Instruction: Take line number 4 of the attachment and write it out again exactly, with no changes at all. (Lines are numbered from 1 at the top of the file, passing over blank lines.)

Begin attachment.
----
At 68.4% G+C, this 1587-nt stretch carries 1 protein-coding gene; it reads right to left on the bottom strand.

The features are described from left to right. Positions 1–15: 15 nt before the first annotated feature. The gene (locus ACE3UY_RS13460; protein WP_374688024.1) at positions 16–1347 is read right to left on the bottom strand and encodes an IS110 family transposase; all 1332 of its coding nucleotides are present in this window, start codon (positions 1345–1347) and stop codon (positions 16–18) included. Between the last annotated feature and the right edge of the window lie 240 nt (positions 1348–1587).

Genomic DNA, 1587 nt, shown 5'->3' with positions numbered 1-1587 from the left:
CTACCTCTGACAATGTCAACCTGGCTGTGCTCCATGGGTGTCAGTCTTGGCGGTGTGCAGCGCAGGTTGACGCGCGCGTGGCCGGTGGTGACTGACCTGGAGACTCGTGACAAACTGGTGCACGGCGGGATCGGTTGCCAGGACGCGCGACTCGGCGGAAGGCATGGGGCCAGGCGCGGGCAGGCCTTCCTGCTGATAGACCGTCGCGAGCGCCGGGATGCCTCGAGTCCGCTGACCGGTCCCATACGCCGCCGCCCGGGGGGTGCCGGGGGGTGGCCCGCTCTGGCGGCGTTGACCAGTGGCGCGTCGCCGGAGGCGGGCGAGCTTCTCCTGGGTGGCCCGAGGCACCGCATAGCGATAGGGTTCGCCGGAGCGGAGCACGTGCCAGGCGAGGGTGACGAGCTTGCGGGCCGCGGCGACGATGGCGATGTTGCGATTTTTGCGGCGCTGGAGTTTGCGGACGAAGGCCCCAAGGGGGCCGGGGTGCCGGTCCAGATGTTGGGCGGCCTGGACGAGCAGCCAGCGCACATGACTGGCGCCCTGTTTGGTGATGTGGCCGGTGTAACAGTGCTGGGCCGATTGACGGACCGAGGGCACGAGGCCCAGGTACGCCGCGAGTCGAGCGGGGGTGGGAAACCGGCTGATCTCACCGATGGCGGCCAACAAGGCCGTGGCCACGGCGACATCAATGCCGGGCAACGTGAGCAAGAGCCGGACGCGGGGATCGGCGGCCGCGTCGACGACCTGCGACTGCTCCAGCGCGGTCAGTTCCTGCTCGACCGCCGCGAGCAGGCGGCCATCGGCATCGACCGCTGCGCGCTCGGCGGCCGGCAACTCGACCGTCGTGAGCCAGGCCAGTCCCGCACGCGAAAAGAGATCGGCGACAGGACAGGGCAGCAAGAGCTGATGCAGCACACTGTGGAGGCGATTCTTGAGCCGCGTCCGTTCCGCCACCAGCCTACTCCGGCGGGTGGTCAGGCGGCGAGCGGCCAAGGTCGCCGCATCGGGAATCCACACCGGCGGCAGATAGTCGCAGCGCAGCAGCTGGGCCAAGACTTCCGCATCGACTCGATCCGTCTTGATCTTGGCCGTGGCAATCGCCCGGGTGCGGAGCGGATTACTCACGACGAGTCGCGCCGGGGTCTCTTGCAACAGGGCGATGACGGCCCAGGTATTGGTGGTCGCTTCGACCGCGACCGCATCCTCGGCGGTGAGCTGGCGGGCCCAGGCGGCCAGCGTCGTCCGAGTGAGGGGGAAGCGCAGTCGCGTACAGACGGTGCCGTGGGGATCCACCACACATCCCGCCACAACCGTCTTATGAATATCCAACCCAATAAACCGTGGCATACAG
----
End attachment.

CTACCTCTGACAATGTCAACCTGGCTGTGCTCCATGGGTGTCAGTCTTGGCGGTGTGCAGCGCAGGTTGACGCGCGCGTGGCCGGTGGTGACTGACCTGGAGACTCGTGACAAACTGGTGCACGGCGGGATCGGTTGCCAGGACGCGCGACTCGGCGGAAGGCATGGGGCCAGGCGCGGGCAGGCCTTCCTGCTGATAGACCGTCGCGAGCGCCGGGATGCCTCGAGTCCGCTGACCGGTCCCATACGCCGCCGCCCGGGGGGTGCCGGGGGGTGGCCCGCTCTGGCGGCGTTGACCAGTGGCGCGTCGCCGGAGGCGGGCGAGCTTCTCCTGGGTGGCCCGAGGCACCGCATAGCGATAGGGTTCGCCGGAGCGGAGCACGTGCCAGGCGAGGGTGACGAGCTTGCGGGCCGCGGCGACGATGGCGATGTTGCGATTTTTGCGGCGCTGGAGTTTGCGGACGAAGGCCCCAAGGGGGCCGGGGTGCCGGTCCAGATGTTGGGCGGCCTGGACGAGCAGCCAGCGCACATGACTGGCGCCCTGTTTGGTGATGTGGCCGGTGTAACAGTGCTGGGCCGATTGACGGACCGAGGGCACGAGGCCCAGGTACGCCGCGAGTCGAGCGGGGGTGGGAAACCGGCTGATCTCACCGATGGCGGCCAACAAGGCCGTGGCCACGGCGACATCAATGCCGGGCAACGTGAGCAAGAGCCGGACGCGGGGATCGGCGGCCGCGTCGACGACCTGCGACTGCTCCAGCGCGGTCAGTTCCTGCTCGACCGCCGCGAGCAGGCGGCCATCGGCATCGACCGCTGCGCGCTCGGCGGCCGGCAACTCGACCGTCGTGAGCCAGGCCAGTCCCGCACGCGAAAAGAGATCGGCGACAGGACAGGGCAGCAAGAGCTGATGCAGCACACTGTGGAGGCGATTCTTGAGCCGCGTCCGTTCCGCCACCAGCCTACTCCGGCGGGTGGTCAGGCGGCGAGCGGCCAAGGTCGCCGCATCGGGAATCCACACCGGCGGCAGATAGTCGCAGCGCAGCAGCTGGGCCAAGACTTCCGCATCGACTCGATCCGTCTTGATCTTGGCCGTGGCAATCGCCCGGGTGCGGAGCGGATTACTCACGACGAGTCGCGCCGGGGTCTCTTGCAACAGGGCGATGACGGCCCAGGTATTGGTGGTCGCTTCGACCGCGACCGCATCCTCGGCGGTGAGCTGGCGGGCCCAGGCGGCCAGCGTCGTCCGAGTGAGGGGGAAGCGCAGTCGCGTACAGACGGTGCCGTGGGGATCCACCACACATCCCGCCACAACCGTCTTATGAATATCCAACCCAATAAACCGTGGCATACAG